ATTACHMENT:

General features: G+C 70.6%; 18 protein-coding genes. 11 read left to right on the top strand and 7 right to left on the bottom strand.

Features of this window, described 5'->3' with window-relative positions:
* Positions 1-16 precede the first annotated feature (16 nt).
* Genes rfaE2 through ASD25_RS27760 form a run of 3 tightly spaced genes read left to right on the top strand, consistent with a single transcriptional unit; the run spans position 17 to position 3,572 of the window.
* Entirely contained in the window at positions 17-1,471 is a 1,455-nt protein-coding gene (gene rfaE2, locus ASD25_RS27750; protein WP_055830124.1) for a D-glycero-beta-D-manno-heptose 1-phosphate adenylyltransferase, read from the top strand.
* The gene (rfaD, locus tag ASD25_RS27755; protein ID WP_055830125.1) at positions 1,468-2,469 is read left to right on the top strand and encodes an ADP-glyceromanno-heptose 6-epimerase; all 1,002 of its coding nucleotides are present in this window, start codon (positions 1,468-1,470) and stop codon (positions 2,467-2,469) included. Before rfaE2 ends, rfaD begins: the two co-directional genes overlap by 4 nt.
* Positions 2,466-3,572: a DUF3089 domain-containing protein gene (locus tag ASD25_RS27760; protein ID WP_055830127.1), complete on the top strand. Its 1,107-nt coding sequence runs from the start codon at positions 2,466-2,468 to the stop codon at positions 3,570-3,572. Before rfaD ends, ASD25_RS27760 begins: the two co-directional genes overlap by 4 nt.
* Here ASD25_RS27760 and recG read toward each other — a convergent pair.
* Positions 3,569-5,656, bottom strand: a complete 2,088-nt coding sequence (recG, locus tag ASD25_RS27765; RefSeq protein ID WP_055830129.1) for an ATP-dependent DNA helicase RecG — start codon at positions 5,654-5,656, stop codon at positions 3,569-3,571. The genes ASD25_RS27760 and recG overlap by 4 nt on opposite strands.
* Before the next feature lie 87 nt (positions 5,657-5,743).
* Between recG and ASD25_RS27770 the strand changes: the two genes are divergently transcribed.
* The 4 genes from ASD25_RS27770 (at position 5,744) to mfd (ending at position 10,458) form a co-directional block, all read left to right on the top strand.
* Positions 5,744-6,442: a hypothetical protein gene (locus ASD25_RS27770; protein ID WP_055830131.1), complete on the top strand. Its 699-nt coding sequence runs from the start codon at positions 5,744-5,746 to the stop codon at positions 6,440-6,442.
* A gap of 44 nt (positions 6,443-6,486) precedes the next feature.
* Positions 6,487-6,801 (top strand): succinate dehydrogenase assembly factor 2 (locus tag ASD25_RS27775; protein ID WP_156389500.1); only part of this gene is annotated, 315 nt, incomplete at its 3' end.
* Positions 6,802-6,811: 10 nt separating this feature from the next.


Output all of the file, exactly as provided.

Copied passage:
General features: G+C 70.6%; 18 protein-coding genes. 11 read left to right on the top strand and 7 right to left on the bottom strand.

Features of this window, described 5'->3' with window-relative positions:
* Positions 1-16 precede the first annotated feature (16 nt).
* Genes rfaE2 through ASD25_RS27760 form a run of 3 tightly spaced genes read left to right on the top strand, consistent with a single transcriptional unit; the run spans position 17 to position 3,572 of the window.
* Entirely contained in the window at positions 17-1,471 is a 1,455-nt protein-coding gene (gene rfaE2, locus ASD25_RS27750; protein WP_055830124.1) for a D-glycero-beta-D-manno-heptose 1-phosphate adenylyltransferase, read from the top strand.
* The gene (rfaD, locus tag ASD25_RS27755; protein ID WP_055830125.1) at positions 1,468-2,469 is read left to right on the top strand and encodes an ADP-glyceromanno-heptose 6-epimerase; all 1,002 of its coding nucleotides are present in this window, start codon (positions 1,468-1,470) and stop codon (positions 2,467-2,469) included. Before rfaE2 ends, rfaD begins: the two co-directional genes overlap by 4 nt.
* Positions 2,466-3,572: a DUF3089 domain-containing protein gene (locus tag ASD25_RS27760; protein ID WP_055830127.1), complete on the top strand. Its 1,107-nt coding sequence runs from the start codon at positions 2,466-2,468 to the stop codon at positions 3,570-3,572. Before rfaD ends, ASD25_RS27760 begins: the two co-directional genes overlap by 4 nt.
* Here ASD25_RS27760 and recG read toward each other — a convergent pair.
* Positions 3,569-5,656, bottom strand: a complete 2,088-nt coding sequence (recG, locus tag ASD25_RS27765; RefSeq protein ID WP_055830129.1) for an ATP-dependent DNA helicase RecG — start codon at positions 5,654-5,656, stop codon at positions 3,569-3,571. The genes ASD25_RS27760 and recG overlap by 4 nt on opposite strands.
* Before the next feature lie 87 nt (positions 5,657-5,743).
* Between recG and ASD25_RS27770 the strand changes: the two genes are divergently transcribed.
* The 4 genes from ASD25_RS27770 (at position 5,744) to mfd (ending at position 10,458) form a co-directional block, all read left to right on the top strand.
* Positions 5,744-6,442: a hypothetical protein gene (locus ASD25_RS27770; protein ID WP_055830131.1), complete on the top strand. Its 699-nt coding sequence runs from the start codon at positions 5,744-5,746 to the stop codon at positions 6,440-6,442.
* A gap of 44 nt (positions 6,443-6,486) precedes the next feature.
* Positions 6,487-6,801 (top strand): succinate dehydrogenase assembly factor 2 (locus tag ASD25_RS27775; protein ID WP_156389500.1); only part of this gene is annotated, 315 nt, incomplete at its 3' end.
* Positions 6,802-6,811: 10 nt separating this feature from the next.